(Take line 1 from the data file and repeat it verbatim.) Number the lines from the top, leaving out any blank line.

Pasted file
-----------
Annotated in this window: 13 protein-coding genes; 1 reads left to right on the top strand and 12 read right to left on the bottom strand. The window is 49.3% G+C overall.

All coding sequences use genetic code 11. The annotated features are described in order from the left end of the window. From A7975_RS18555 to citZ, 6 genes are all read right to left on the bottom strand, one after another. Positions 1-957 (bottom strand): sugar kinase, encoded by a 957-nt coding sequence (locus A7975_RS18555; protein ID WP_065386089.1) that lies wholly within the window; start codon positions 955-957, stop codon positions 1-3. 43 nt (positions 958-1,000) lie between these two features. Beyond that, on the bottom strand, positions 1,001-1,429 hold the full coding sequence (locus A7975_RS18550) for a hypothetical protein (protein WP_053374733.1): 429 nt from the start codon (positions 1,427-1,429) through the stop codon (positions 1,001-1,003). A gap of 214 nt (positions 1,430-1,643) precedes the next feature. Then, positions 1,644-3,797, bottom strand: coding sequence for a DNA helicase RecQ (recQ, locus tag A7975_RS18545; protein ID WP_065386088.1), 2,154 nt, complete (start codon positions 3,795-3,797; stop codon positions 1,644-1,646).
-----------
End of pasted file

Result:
Annotated in this window: 13 protein-coding genes; 1 reads left to right on the top strand and 12 read right to left on the bottom strand. The window is 49.3% G+C overall.